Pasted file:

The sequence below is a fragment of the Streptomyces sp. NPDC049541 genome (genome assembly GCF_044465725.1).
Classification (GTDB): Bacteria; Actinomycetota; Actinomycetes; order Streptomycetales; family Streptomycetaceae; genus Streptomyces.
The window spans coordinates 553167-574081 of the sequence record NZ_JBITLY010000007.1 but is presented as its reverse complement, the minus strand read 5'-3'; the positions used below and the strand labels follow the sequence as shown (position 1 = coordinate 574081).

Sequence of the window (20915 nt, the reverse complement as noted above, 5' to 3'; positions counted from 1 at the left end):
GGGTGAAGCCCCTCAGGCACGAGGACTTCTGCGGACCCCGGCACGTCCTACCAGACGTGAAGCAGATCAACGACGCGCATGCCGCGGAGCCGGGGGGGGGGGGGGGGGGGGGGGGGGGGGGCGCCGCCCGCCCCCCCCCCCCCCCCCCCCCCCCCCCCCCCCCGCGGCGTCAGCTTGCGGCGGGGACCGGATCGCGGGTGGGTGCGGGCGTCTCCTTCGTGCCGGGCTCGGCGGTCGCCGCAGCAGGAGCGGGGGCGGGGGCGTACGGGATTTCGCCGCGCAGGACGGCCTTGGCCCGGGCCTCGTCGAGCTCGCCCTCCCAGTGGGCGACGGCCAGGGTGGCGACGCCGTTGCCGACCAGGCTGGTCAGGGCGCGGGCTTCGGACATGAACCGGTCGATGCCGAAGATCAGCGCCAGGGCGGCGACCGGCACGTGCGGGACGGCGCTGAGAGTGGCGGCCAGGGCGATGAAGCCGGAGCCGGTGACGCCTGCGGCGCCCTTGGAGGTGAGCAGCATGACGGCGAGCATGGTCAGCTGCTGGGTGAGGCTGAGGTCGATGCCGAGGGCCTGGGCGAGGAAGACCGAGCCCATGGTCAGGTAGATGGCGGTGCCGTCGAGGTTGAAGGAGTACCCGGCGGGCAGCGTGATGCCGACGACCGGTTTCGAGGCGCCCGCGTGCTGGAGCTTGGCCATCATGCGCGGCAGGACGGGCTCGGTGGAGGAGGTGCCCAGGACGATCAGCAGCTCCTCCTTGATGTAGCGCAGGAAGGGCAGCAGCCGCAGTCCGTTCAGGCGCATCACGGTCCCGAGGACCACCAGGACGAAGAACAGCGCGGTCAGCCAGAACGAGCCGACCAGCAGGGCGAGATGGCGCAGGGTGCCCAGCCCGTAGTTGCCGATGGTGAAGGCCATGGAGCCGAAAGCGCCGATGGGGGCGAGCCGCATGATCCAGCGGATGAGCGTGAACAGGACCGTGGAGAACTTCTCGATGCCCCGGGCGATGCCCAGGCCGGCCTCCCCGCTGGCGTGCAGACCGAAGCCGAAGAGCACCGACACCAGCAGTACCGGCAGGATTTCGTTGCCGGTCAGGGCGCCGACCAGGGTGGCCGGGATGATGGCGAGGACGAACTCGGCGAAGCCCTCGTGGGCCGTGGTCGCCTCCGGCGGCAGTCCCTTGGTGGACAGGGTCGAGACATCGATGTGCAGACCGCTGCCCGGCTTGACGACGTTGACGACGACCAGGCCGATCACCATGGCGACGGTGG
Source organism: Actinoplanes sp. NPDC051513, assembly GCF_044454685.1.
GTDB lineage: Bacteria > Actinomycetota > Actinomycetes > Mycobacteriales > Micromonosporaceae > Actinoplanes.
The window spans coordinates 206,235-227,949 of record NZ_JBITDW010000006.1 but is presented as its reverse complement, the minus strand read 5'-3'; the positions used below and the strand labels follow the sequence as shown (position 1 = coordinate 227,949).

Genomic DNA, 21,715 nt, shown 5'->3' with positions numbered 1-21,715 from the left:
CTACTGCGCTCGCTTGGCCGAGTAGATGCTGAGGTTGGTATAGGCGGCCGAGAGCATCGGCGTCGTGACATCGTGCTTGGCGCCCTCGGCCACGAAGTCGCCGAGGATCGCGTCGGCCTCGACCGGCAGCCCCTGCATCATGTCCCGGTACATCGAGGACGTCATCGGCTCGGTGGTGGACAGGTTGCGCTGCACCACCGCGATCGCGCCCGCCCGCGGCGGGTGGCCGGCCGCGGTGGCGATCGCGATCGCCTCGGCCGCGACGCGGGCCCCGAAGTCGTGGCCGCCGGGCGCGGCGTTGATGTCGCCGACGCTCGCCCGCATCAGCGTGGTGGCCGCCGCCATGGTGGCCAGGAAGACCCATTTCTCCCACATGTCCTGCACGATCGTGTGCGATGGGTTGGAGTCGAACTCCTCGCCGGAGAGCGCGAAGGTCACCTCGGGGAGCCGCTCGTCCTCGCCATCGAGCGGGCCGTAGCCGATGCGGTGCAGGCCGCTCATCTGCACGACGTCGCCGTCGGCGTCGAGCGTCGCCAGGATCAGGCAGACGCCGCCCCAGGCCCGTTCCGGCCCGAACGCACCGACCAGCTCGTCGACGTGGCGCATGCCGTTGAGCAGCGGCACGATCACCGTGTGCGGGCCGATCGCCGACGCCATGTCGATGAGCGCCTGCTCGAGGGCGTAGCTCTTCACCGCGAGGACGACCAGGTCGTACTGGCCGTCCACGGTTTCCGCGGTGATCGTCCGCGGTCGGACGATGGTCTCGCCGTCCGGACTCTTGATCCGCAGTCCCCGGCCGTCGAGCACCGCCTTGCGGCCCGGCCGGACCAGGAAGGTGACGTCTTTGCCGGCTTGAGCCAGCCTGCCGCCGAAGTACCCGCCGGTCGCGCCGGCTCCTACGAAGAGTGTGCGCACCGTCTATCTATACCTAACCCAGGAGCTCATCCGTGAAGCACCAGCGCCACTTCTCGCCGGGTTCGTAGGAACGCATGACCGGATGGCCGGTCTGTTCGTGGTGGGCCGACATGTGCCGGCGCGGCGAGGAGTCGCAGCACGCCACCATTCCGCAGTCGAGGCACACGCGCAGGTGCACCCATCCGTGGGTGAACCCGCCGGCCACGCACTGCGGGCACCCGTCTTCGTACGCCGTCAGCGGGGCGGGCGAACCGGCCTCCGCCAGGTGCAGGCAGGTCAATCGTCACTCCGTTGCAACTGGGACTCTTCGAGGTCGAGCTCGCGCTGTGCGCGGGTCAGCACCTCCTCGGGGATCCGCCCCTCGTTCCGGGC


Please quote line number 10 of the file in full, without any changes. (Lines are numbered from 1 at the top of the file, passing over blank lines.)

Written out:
CTACTGCGCTCGCTTGGCCGAGTAGATGCTGAGGTTGGTATAGGCGGCCGAGAGCATCGGCGTCGTGACATCGTGCTTGGCGCCCTCGGCCACGAAGTCGCCGAGGATCGCGTCGGCCTCGACCGGCAGCCCCTGCATCATGTCCCGGTACATCGAGGACGTCATCGGCTCGGTGGTGGACAGGTTGCGCTGCACCACCGCGATCGCGCCCGCCCGCGGCGGGTGGCCGGCCGCGGTGGCGATCGCGATCGCCTCGGCCGCGACGCGGGCCCCGAAGTCGTGGCCGCCGGGCGCGGCGTTGATGTCGCCGACGCTCGCCCGCATCAGCGTGGTGGCCGCCGCCATGGTGGCCAGGAAGACCCATTTCTCCCACATGTCCTGCACGATCGTGTGCGATGGGTTGGAGTCGAACTCCTCGCCGGAGAGCGCGAAGGTCACCTCGGGGAGCCGCTCGTCCTCGCCATCGAGCGGGCCGTAGCCGATGCGGTGCAGGCCGCTCATCTGCACGACGTCGCCGTCGGCGTCGAGCGTCGCCAGGATCAGGCAGACGCCGCCCCAGGCCCGTTCCGGCCCGAACGCACCGACCAGCTCGTCGACGTGGCGCATGCCGTTGAGCAGCGGCACGATCACCGTGTGCGGGCCGATCGCCGACGCCATGTCGATGAGCGCCTGCTCGAGGGCGTAGCTCTTCACCGCGAGGACGACCAGGTCGTACTGGCCGTCCACGGTTTCCGCGGTGATCGTCCGCGGTCGGACGATGGTCTCGCCGTCCGGACTCTTGATCCGCAGTCCCCGGCCGTCGAGCACCGCCTTGCGGCCCGGCCGGACCAGGAAGGTGACGTCTTTGCCGGCTTGAGCCAGCCTGCCGCCGAAGTACCCGCCGGTCGCGCCGGCTCCTACGAAGAGTGTGCGCACCGTCTATCTATACCTAACCCAGGAGCTCATCCGTGAAGCACCAGCGCCACTTCTCGCCGGGTTCGTAGGAACGCATGACCGGATGGCCGGTCTGTTCGTGGTGGGCCGACATGTGCCGGCGCGGCGAGGAGTCGCAGCACGCCACCATTCCGCAGTCGAGGCACACGCGCAGGTGCACCCATCCGTGGGTGAACCCGCCGGCCACGCACTGCGGGCACCCGTCTTCGTACGCCGTCAGCGGGGCGGGCGAACCGGCCTCCGCCAGGTGCAGGCAGGTCAATCGTCACTCCGTTGCAACTGGGACTCTTCGAGGTCGAGCTCGCGCTGTGCGCGGGTCAGCACCTCCTCGGGGATCCGCCCCTCGTTCCGGGC